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Cross off the distracted driver on your Christmas list with hands-free tech

WATCH: Global News spoke to SGI about ways to safely and legally use devices in a vehicle.

The government of Saskatchewan announced new, stiffer distracted driving penalties on Tuesday that could cost repeat offenders upwards of $6,000 when tickets, towing and impound fees and insurance penalties are all factored in.

Global News
Global News Global News

READ MORE: Distracted teen driver narrowly avoids crashing into Manitoba RCMP cruiser

While they can come in many forms, the distraction that first comes to many minds when talking about driving is cellphone use.

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“There is a cellphone specific law which states you can’t hold, use, manipulate or view a cellphone while driving. Most of the people who get a ticket that would qualify as distracted driving fall into that category,” said SGI media relations manager Tyler McMurchy.

That doesn’t mean drivers are completely prohibited from having devices operate in their vehicles while they’re on the road.

“I’ve had the opportunity to do a number of ride-alongs with police who are out looking for distracted drivers,” said McMurchy, who also noted that cellphone use is completely prohibited for drivers still in the GDL program.

“What [police] have always said to me is that if the cellphone is mounted and they’re tapping it once to change the song or activate Siri they’re not going to give somebody a ticket for that.”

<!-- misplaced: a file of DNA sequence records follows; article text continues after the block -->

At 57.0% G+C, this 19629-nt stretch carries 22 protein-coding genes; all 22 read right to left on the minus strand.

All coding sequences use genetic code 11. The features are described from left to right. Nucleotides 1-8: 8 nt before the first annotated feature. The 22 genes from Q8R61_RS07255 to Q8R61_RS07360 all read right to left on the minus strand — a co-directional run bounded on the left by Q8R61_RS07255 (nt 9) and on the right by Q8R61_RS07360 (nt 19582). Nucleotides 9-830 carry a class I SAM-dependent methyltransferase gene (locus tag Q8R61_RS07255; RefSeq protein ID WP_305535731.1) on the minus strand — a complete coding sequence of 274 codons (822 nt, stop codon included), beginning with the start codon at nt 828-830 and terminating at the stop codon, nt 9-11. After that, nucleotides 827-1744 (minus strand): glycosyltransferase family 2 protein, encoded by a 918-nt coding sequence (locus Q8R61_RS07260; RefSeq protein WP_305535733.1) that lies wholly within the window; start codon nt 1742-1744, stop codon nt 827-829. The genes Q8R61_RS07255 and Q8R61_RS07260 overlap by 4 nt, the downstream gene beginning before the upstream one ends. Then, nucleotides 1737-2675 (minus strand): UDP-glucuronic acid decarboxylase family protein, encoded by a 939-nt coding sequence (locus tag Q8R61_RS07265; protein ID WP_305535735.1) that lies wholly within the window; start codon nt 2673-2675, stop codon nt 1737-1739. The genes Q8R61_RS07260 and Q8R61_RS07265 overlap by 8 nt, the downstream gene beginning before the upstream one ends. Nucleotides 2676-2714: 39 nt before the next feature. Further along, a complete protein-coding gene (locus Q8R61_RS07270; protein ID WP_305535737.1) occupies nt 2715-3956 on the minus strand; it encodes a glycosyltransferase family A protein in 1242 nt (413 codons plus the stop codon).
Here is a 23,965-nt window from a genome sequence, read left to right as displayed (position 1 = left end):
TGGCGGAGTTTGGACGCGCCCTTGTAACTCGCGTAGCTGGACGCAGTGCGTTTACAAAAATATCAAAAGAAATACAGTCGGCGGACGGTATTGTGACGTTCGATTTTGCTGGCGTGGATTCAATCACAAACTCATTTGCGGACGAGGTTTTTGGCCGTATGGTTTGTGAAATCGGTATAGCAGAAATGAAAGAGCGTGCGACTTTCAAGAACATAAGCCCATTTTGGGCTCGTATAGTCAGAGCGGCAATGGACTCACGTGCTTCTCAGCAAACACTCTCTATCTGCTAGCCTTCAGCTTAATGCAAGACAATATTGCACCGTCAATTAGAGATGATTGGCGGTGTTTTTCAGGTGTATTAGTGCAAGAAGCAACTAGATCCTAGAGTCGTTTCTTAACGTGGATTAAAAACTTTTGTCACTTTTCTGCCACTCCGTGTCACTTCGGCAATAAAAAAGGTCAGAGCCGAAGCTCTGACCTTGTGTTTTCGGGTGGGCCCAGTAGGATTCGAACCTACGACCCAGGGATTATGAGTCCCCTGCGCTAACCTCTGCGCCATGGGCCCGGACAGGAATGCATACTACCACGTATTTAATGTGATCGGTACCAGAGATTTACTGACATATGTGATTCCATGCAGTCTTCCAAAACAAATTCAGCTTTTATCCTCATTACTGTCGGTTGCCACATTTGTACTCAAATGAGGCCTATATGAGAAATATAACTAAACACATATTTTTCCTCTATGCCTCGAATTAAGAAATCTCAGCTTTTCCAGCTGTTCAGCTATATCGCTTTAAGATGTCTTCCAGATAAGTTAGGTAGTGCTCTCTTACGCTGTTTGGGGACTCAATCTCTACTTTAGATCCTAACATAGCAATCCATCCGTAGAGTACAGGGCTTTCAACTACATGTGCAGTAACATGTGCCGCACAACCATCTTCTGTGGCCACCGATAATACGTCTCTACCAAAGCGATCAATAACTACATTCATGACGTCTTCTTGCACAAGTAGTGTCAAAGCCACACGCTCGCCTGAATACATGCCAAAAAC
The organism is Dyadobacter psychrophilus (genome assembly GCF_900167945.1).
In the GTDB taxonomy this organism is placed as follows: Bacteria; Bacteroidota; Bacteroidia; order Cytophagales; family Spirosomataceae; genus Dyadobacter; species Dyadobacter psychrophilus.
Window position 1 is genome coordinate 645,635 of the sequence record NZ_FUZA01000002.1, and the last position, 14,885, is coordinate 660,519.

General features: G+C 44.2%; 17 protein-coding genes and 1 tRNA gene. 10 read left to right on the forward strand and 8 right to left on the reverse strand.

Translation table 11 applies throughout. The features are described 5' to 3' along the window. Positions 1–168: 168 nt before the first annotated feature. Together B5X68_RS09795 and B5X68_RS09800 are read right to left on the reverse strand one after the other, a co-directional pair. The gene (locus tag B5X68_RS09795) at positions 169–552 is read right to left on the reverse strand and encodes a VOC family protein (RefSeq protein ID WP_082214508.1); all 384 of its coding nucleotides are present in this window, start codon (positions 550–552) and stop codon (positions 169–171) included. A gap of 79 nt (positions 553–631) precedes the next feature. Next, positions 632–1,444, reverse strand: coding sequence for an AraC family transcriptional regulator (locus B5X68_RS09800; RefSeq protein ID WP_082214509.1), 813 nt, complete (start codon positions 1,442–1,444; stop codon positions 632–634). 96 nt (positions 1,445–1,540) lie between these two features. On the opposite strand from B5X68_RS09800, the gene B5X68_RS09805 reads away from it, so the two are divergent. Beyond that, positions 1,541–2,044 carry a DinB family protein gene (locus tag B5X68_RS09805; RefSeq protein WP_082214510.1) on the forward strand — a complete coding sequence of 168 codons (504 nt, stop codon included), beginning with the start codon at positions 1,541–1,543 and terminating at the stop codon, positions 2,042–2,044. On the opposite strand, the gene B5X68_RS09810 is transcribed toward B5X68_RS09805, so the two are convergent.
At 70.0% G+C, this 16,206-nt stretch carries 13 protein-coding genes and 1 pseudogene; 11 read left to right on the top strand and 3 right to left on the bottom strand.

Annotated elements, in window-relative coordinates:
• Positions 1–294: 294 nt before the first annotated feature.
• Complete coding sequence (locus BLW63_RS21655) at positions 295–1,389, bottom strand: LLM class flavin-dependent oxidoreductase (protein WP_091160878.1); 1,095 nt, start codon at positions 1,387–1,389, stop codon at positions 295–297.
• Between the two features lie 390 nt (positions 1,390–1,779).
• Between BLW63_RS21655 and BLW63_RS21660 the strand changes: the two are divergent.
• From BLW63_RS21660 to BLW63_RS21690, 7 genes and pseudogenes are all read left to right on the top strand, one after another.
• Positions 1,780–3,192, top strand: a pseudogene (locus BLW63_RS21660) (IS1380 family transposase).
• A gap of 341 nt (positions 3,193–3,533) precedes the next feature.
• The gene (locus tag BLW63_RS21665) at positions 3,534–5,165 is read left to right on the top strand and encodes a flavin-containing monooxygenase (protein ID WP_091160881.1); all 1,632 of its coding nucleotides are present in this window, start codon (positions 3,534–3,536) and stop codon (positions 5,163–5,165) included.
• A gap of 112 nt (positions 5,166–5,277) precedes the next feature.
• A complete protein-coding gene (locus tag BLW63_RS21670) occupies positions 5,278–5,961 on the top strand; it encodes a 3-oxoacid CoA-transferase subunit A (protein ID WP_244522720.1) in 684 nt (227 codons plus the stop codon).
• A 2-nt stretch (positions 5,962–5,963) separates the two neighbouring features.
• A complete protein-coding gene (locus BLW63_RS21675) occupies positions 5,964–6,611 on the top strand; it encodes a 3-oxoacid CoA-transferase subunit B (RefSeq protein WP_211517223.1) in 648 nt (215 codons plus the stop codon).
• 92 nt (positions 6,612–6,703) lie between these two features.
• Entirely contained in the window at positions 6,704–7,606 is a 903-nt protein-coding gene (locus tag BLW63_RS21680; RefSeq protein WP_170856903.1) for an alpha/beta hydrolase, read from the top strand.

He highlighted excessive scrolling, taking selfies and watching videos as the kind of actions police are looking for.

READ MORE: ‘It wasn’t me’: B.C. court tosses appeal by distracted driver who claimed she wasn’t behind the wheel

Though it may come as a surprise to some, McMurchy also said drivers can wear earbuds to take calls, provided they don’t feature noise cancellation.

“I would be very careful to not use anything that’s cancelling out the noise, but as long as you’re not holding the phone in your hand or on your lap you should be OK,” he said.

“But there is some officer discretion involved, so if the officer believes you are distracted by anything in that vehicle you could get a ticket for that.”

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The new penalties take effect in February.

With that in mind, Global News stopped by Visions Electronics on Victoria Avenue to check out the latest and greatest in hands-free tech ahead of the holiday season.

Derek Putz / Global News
Derek Putz / Global News
Derek Putz / Global News

“When it comes to having it connect to your phone and not have it to your ear, most of the time it’s just your basic buds. They can be wired or wireless,” said Visions Electronics regional cellular manager Darryl Tanasychuk.

“Your basic earbuds can be between ten and fifty bucks generally speaking, or anywhere between fifty to infinity for the really high-end stuff, but you do want to stay away from noise cancelling as that would block out sounds you should be aware of.”

Derek Putz / Global News
Derek Putz / Global News

“A lot of cellphone cases, even, have some attachments you can mount it with,” Tanasychuk said.

“There’s ones that attach to a windshield, or your air vent or anywhere in between. Some of them will even charge your phone as well.”

Derek Putz / Global News
Derek Putz / Global News Derek Putz / Global News

“If you do want to go a whole other direction and if you don’t have bluetooth in your vehicle, you actually can find things that can connect to your vehicle,” Tanasychuk said.

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“You can buy a whole new stereo. A new stereo can integrate with your phone, sometimes wirelessly, sometimes with a cable, but generally this is the most expensive option — upwards of 500 to 1000 dollars.”